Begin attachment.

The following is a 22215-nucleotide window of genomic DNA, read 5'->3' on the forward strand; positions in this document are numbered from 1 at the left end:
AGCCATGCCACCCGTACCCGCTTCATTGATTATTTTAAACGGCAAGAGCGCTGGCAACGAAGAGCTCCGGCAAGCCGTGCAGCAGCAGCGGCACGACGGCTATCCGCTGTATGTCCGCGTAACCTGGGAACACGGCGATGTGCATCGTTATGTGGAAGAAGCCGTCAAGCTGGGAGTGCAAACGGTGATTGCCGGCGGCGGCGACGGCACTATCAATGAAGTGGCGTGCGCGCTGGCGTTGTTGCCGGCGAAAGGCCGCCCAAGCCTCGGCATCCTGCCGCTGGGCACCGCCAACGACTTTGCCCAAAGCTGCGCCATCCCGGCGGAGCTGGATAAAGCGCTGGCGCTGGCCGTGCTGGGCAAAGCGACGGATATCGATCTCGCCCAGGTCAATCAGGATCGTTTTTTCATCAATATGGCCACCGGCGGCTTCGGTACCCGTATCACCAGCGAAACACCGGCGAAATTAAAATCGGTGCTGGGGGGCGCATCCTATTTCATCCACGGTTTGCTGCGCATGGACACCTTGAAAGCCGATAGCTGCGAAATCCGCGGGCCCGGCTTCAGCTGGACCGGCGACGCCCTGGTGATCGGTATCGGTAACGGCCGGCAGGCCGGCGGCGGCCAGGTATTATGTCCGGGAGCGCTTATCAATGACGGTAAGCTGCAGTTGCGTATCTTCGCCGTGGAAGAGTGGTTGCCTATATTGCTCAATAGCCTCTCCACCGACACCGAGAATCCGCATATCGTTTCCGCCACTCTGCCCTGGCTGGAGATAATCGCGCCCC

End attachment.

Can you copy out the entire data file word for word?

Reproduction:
The following is a 22215-nucleotide window of genomic DNA, read 5'->3' on the forward strand; positions in this document are numbered from 1 at the left end:
AGCCATGCCACCCGTACCCGCTTCATTGATTATTTTAAACGGCAAGAGCGCTGGCAACGAAGAGCTCCGGCAAGCCGTGCAGCAGCAGCGGCACGACGGCTATCCGCTGTATGTCCGCGTAACCTGGGAACACGGCGATGTGCATCGTTATGTGGAAGAAGCCGTCAAGCTGGGAGTGCAAACGGTGATTGCCGGCGGCGGCGACGGCACTATCAATGAAGTGGCGTGCGCGCTGGCGTTGTTGCCGGCGAAAGGCCGCCCAAGCCTCGGCATCCTGCCGCTGGGCACCGCCAACGACTTTGCCCAAAGCTGCGCCATCCCGGCGGAGCTGGATAAAGCGCTGGCGCTGGCCGTGCTGGGCAAAGCGACGGATATCGATCTCGCCCAGGTCAATCAGGATCGTTTTTTCATCAATATGGCCACCGGCGGCTTCGGTACCCGTATCACCAGCGAAACACCGGCGAAATTAAAATCGGTGCTGGGGGGCGCATCCTATTTCATCCACGGTTTGCTGCGCATGGACACCTTGAAAGCCGATAGCTGCGAAATCCGCGGGCCCGGCTTCAGCTGGACCGGCGACGCCCTGGTGATCGGTATCGGTAACGGCCGGCAGGCCGGCGGCGGCCAGGTATTATGTCCGGGAGCGCTTATCAATGACGGTAAGCTGCAGTTGCGTATCTTCGCCGTGGAAGAGTGGTTGCCTATATTGCTCAATAGCCTCTCCACCGACACCGAGAATCCGCATATCGTTTCCGCCACTCTGCCCTGGCTGGAGATAATCGCGCCCC